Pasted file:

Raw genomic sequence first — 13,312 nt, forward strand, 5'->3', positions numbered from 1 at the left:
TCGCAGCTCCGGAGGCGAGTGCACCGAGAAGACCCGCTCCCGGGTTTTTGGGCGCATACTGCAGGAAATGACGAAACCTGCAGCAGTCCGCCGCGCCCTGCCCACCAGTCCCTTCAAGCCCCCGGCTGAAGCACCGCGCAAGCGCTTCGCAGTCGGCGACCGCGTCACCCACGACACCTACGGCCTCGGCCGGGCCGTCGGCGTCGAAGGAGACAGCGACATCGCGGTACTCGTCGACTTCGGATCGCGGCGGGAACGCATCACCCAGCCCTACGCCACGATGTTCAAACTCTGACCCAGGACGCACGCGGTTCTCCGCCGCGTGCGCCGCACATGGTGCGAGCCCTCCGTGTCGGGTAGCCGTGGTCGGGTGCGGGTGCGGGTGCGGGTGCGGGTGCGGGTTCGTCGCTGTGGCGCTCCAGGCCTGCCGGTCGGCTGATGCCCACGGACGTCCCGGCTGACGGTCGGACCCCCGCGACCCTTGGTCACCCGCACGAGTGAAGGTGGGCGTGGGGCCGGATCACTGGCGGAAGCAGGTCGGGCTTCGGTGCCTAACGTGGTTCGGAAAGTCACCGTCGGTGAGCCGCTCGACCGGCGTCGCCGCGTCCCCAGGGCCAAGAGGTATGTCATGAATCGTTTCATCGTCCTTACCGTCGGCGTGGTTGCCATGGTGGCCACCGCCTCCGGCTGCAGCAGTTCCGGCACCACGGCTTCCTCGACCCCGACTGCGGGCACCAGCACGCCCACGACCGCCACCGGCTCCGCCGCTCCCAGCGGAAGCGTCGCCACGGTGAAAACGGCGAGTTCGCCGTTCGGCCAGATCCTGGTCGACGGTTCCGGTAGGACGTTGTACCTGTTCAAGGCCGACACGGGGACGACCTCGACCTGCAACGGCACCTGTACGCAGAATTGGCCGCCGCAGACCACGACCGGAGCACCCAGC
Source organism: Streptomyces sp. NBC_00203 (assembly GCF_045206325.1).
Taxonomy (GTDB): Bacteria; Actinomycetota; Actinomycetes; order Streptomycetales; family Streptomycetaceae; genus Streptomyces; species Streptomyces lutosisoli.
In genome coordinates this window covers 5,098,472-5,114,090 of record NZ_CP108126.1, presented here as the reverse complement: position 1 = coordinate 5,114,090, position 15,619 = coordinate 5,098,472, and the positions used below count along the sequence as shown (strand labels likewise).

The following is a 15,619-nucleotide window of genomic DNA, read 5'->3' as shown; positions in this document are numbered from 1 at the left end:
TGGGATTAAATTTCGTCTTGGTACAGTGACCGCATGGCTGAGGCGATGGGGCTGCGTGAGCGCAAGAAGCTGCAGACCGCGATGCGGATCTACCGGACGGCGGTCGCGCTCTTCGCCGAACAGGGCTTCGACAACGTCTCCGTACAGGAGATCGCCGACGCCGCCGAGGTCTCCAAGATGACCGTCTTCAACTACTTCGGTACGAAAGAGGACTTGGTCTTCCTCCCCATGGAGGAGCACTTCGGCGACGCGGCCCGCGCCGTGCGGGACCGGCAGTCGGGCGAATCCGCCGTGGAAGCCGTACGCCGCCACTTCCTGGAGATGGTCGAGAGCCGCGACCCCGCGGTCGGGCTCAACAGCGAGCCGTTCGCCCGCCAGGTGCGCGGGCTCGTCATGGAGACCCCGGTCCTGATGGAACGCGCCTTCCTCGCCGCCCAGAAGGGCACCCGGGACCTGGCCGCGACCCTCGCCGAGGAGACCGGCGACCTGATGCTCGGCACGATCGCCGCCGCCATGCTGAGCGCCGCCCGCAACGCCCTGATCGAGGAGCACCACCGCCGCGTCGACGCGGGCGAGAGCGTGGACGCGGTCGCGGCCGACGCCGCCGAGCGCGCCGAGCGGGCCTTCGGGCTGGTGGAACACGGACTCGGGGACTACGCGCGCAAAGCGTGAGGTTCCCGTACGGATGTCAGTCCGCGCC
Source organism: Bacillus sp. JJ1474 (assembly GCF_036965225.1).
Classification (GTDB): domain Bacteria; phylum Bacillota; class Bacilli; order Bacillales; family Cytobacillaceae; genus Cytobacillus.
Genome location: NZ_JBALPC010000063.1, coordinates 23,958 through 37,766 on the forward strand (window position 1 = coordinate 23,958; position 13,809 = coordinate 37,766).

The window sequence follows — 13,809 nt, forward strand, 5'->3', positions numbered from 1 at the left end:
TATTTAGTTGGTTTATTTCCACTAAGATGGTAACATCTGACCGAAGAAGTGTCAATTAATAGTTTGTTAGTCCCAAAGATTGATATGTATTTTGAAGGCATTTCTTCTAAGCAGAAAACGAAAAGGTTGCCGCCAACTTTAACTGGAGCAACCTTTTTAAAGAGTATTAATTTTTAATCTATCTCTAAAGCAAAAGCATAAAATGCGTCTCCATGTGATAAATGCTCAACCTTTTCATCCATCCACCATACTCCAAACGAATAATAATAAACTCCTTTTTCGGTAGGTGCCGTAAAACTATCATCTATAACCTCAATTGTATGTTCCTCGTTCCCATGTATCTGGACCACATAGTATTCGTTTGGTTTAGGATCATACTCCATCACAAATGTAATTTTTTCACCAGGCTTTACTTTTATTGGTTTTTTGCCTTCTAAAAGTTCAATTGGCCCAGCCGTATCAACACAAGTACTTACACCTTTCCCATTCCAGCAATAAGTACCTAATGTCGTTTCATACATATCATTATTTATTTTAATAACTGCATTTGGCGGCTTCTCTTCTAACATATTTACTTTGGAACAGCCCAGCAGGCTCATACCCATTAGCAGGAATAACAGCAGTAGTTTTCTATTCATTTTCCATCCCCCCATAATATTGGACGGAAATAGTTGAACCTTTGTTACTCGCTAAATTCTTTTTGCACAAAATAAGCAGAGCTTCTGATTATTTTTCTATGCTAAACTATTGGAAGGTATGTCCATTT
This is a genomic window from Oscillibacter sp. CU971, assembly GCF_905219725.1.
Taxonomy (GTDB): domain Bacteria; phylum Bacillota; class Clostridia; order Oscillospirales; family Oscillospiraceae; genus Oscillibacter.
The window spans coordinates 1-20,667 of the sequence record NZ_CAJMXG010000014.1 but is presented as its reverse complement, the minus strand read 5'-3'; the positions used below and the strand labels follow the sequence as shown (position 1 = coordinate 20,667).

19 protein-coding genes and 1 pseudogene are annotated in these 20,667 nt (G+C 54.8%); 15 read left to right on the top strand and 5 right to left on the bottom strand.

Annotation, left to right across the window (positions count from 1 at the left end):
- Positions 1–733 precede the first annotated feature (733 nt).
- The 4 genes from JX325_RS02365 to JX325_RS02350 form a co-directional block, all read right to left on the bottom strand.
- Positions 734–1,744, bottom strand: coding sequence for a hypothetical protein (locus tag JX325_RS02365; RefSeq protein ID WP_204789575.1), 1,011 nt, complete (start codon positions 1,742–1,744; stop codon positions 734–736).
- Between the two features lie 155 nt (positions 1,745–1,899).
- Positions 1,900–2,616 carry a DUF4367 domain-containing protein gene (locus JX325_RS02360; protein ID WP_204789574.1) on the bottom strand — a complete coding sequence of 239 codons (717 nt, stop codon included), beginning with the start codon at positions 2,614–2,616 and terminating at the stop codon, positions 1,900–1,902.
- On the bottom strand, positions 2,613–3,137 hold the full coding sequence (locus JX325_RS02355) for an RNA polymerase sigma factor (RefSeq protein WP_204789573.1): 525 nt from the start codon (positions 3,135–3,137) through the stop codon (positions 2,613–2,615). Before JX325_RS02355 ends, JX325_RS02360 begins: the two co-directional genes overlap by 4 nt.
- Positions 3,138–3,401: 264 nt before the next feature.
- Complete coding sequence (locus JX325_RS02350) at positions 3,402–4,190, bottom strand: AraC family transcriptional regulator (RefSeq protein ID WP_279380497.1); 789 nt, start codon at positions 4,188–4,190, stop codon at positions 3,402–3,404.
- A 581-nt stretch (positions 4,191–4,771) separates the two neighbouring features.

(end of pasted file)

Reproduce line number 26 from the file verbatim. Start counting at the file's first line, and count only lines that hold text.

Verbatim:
- A 581-nt stretch (positions 4,191–4,771) separates the two neighbouring features.